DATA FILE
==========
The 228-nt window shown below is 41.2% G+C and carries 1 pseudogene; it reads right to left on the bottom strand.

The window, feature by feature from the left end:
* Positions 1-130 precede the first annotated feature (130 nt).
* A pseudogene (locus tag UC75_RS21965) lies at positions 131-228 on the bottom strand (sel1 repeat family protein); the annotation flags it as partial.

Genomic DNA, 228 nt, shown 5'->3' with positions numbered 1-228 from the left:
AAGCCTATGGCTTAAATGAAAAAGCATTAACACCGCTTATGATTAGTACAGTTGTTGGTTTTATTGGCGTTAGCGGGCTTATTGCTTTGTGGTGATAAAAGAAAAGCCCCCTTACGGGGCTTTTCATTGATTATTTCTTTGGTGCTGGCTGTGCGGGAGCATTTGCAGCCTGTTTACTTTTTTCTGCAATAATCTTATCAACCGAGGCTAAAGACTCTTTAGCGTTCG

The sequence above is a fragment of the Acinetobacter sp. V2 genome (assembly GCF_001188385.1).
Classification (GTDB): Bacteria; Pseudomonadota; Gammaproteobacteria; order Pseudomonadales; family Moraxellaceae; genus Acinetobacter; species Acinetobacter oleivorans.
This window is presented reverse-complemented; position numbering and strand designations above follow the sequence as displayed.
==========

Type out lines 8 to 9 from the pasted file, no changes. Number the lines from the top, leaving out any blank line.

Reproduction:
Classification (GTDB): Bacteria; Pseudomonadota; Gammaproteobacteria; order Pseudomonadales; family Moraxellaceae; genus Acinetobacter; species Acinetobacter oleivorans.
This window is presented reverse-complemented; position numbering and strand designations above follow the sequence as displayed.